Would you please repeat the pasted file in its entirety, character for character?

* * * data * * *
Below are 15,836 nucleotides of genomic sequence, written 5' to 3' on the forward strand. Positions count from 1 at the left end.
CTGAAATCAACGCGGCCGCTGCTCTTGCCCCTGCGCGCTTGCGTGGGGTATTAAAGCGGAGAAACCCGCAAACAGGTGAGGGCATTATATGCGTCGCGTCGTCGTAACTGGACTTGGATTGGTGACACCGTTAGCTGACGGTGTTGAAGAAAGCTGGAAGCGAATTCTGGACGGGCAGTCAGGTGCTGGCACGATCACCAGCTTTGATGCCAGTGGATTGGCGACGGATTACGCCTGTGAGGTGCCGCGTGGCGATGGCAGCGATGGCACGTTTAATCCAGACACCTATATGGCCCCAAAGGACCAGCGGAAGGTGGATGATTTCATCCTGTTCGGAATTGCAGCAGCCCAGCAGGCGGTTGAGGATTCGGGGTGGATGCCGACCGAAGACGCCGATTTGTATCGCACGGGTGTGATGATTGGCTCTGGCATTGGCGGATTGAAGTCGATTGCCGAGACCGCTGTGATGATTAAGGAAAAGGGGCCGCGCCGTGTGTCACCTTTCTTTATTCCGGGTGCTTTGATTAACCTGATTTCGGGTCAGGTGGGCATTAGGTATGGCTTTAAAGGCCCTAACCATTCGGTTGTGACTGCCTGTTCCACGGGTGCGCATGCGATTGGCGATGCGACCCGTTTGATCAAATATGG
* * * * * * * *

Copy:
Below are 15,836 nucleotides of genomic sequence, written 5' to 3' on the forward strand. Positions count from 1 at the left end.
CTGAAATCAACGCGGCCGCTGCTCTTGCCCCTGCGCGCTTGCGTGGGGTATTAAAGCGGAGAAACCCGCAAACAGGTGAGGGCATTATATGCGTCGCGTCGTCGTAACTGGACTTGGATTGGTGACACCGTTAGCTGACGGTGTTGAAGAAAGCTGGAAGCGAATTCTGGACGGGCAGTCAGGTGCTGGCACGATCACCAGCTTTGATGCCAGTGGATTGGCGACGGATTACGCCTGTGAGGTGCCGCGTGGCGATGGCAGCGATGGCACGTTTAATCCAGACACCTATATGGCCCCAAAGGACCAGCGGAAGGTGGATGATTTCATCCTGTTCGGAATTGCAGCAGCCCAGCAGGCGGTTGAGGATTCGGGGTGGATGCCGACCGAAGACGCCGATTTGTATCGCACGGGTGTGATGATTGGCTCTGGCATTGGCGGATTGAAGTCGATTGCCGAGACCGCTGTGATGATTAAGGAAAAGGGGCCGCGCCGTGTGTCACCTTTCTTTATTCCGGGTGCTTTGATTAACCTGATTTCGGGTCAGGTGGGCATTAGGTATGGCTTTAAAGGCCCTAACCATTCGGTTGTGACTGCCTGTTCCACGGGTGCGCATGCGATTGGCGATGCGACCCGTTTGATCAAATATGG